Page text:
Fruit of the Day...
Apple got flamed today in an article by CNET senior editor Molly Wood entitled “The Strong Arm of Apple”. The article was designed to spark controversy (good articles often do, don’t they) and Ms. Wood did a good job in that, but I was amazed by some of the comments. I’ve written before about the religious war that still seems to be present in some minds between Apple and Microsoft, and the comments again prove the battles are still raging. Here’s how the article started:
Poor Apple. It must be exhausting having to constantly run around threatening and even filing lawsuits, developing new schemes to get money out of iPod accessory makers, convincing Motorola to delay the launch of its most hotly anticipated phone since the Razr, and convincing would-be Shuffle imitators to dump their product or face--you guessed it--"legal options."
Apple is growing up – it has been for some years now. With the return of Steve Jobs, the company has very successfully added a lucrative line of business, and not just hardware, but great services – some would argue the iPod' target=_blank>iPod and iPod' target=_blank>related stuff ARE the business of Apple today. But some long for the “good old days” of the Apple club/cult (hey, I was a member – still am in some ways) rather than the reality of today.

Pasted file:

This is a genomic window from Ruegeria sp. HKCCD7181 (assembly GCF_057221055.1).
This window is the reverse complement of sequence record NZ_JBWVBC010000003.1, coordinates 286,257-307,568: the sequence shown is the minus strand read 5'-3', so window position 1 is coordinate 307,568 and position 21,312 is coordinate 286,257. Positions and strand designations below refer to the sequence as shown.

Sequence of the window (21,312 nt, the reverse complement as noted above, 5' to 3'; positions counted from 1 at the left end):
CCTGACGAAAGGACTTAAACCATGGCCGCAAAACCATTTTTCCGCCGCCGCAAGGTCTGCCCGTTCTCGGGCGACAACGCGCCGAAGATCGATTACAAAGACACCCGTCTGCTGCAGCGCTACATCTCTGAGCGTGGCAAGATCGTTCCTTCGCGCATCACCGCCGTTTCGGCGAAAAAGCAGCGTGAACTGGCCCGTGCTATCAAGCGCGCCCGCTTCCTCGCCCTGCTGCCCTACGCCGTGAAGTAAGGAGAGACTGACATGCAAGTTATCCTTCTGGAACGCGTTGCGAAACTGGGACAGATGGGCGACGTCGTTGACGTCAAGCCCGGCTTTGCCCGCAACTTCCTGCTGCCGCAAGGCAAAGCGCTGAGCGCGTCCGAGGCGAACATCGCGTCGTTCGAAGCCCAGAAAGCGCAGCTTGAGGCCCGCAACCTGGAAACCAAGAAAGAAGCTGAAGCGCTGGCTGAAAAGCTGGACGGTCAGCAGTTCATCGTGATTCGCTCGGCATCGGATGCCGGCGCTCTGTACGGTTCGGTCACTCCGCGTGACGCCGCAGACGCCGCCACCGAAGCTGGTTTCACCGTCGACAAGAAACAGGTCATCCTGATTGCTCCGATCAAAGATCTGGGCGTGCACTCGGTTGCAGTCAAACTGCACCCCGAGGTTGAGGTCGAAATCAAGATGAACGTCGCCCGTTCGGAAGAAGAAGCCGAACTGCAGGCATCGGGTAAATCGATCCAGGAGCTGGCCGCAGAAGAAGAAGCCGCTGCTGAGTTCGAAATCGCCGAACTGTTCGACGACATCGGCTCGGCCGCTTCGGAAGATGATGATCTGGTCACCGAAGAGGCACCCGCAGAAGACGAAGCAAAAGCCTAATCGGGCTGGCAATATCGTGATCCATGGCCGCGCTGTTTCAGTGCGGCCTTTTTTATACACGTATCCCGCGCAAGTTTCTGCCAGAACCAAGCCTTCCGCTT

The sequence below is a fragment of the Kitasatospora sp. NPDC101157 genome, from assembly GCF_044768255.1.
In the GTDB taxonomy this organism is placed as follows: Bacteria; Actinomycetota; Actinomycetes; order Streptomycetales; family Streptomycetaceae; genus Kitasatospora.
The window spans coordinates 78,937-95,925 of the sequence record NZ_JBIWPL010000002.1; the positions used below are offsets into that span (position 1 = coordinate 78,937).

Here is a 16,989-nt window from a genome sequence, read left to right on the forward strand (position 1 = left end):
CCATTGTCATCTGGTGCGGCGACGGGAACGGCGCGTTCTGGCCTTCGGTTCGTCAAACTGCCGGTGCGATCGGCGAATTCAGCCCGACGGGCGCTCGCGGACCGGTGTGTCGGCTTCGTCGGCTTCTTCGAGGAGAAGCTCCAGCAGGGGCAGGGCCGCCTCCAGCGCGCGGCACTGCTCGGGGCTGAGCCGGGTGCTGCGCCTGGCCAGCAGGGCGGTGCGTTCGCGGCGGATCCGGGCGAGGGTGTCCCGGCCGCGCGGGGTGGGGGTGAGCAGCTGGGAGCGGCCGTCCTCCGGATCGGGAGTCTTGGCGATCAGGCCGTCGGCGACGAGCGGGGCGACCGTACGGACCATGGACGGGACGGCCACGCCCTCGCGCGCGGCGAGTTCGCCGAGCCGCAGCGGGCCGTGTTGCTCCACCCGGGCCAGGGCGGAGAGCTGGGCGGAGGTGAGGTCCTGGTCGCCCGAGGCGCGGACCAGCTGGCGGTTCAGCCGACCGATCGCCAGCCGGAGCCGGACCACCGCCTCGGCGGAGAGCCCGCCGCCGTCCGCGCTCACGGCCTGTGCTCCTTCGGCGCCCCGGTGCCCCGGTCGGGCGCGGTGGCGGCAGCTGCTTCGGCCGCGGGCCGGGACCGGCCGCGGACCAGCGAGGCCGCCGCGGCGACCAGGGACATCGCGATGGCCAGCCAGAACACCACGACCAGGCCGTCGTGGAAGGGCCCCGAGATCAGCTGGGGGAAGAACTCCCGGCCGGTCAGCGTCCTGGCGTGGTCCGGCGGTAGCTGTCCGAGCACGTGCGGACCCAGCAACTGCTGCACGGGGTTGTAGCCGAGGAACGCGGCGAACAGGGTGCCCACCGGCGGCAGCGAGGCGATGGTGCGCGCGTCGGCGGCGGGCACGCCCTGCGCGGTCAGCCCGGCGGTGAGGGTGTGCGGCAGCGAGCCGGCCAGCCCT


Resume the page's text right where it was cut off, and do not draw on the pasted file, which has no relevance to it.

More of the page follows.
Here’s part of what I wrote:
Its interesting that as Apple works harder to monetize the iPod phenomenon and to better protect their secrets, which many (including shareholders like me) expect makes it a BETTER company, they get lambasted for being a WORSE company. C'mon. The article was slanted to get a rise, and it clearly did.
I don't recall anyone forcing the accessory manufacturers to sign up for the iPod program. If they're not using the logo or other Apple IP to promote their product, who cares? If they are, they have the choice to stop infringing and gain permission (some will do this), ignore the issue (some will do this) or sign up for what will very likely be a lift in their revenues and profits by better riding Apple's coattails, and having the direct not indirect benefit of Apple's well oiled marketing machine.
Grow up, folks. Its a business, not a knitting circle. In business you pursue profits, build channels and protect your brand and your intellectual property.
I like what Steve is doing with the company, I like seeing the diversification, and I love the stock price. He’s smiling in this picture because he can hear the sound of the cash register ringing Keep up the good work Steve Jobs.